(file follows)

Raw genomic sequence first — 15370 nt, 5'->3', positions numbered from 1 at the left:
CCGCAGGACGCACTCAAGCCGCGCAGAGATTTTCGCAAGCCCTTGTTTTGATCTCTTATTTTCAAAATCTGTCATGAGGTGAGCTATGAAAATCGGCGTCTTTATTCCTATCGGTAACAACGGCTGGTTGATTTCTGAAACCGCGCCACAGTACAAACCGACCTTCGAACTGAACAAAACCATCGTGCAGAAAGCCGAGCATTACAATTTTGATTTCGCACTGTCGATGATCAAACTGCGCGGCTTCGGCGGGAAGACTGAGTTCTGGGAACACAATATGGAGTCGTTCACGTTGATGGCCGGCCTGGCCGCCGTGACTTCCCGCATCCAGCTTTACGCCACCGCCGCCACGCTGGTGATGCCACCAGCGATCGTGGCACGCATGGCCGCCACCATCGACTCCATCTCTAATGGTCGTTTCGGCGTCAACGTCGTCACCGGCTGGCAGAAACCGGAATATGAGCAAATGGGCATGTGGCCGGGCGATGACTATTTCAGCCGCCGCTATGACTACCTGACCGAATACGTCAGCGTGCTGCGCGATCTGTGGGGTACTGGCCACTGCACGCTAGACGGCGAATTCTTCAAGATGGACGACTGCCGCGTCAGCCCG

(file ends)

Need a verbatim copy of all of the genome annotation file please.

Raw genomic sequence first — 15370 nt, 5'->3', positions numbered from 1 at the left:
CCGCAGGACGCACTCAAGCCGCGCAGAGATTTTCGCAAGCCCTTGTTTTGATCTCTTATTTTCAAAATCTGTCATGAGGTGAGCTATGAAAATCGGCGTCTTTATTCCTATCGGTAACAACGGCTGGTTGATTTCTGAAACCGCGCCACAGTACAAACCGACCTTCGAACTGAACAAAACCATCGTGCAGAAAGCCGAGCATTACAATTTTGATTTCGCACTGTCGATGATCAAACTGCGCGGCTTCGGCGGGAAGACTGAGTTCTGGGAACACAATATGGAGTCGTTCACGTTGATGGCCGGCCTGGCCGCCGTGACTTCCCGCATCCAGCTTTACGCCACCGCCGCCACGCTGGTGATGCCACCAGCGATCGTGGCACGCATGGCCGCCACCATCGACTCCATCTCTAATGGTCGTTTCGGCGTCAACGTCGTCACCGGCTGGCAGAAACCGGAATATGAGCAAATGGGCATGTGGCCGGGCGATGACTATTTCAGCCGCCGCTATGACTACCTGACCGAATACGTCAGCGTGCTGCGCGATCTGTGGGGTACTGGCCACTGCACGCTAGACGGCGAATTCTTCAAGATGGACGACTGCCGCGTCAGCCCG